Translation by Yehoshua Siskin
A wise friend, a mother of small children, recently told me: "We really have no choice about making sandwiches and washing dishes. We really have no choice when it comes to helping our children do their homework and accessing their Zoom classrooms. Our choice is in the attitude we choose when doing these things -- joyfulness or sadness, gloominess or excitement. If there are humdrum tasks that we must do in any case, why not do them with our whole heart, with positivity, and recall the preciousness of the ones who benefit from our efforts?"
From Avraham Avinu we learned to do ordinary daily tasks with alacrity and joy and excitement. This week's Torah portion begins with a story about Avraham's hospitality. Notice the verses that describe his treatment of random guests whom he invites into his tent: "And Avraham hastened to the tent, to Sarah, and he said, 'Quickly, (take) three seah of meal (and) fine flour; knead and make cakes.' And Avraham ran to the cattle, and he took a calf, tender and good, and he gave it to the youth, and he hastened to prepare it" (Genesis 18:6-7).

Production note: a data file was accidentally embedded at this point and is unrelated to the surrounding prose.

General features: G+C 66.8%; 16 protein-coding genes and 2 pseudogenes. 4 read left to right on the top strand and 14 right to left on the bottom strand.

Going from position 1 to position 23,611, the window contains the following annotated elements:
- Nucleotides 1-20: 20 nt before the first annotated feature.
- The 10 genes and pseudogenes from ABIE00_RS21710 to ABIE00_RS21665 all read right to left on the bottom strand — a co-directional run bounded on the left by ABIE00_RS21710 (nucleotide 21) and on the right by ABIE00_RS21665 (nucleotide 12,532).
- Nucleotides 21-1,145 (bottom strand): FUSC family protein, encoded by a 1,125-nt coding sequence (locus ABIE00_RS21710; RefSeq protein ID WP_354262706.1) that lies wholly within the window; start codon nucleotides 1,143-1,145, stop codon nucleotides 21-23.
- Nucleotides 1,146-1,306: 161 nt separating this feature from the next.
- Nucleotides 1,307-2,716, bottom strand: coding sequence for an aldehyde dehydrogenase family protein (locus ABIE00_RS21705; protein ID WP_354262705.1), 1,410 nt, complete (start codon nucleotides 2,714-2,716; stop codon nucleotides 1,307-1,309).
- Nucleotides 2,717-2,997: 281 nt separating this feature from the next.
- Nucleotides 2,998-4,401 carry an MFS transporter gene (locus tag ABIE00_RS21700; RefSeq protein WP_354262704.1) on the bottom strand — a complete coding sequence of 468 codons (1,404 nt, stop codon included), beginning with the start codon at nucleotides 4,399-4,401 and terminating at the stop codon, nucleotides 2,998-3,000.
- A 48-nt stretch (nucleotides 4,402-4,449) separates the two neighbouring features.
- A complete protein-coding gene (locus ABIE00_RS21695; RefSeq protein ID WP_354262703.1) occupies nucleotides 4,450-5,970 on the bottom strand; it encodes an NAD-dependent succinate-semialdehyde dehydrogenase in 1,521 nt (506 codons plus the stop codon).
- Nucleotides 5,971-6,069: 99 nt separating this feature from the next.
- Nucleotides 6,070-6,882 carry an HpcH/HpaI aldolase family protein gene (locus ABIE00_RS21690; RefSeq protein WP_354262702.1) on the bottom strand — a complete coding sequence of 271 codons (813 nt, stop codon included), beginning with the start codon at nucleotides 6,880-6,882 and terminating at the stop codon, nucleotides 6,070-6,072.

Avraham runs and makes others hurry to prepare a festive meal. He practically dances with the dishes he brings to his guests, as though he would win a prize for his hospitality. Indeed, more than his guests enjoy his hospitality, it seems that Avraham enjoys doing what he was born to do – to reach out to others.
Avraham Avinu teaches us that life is not only about what we do, but how we do it.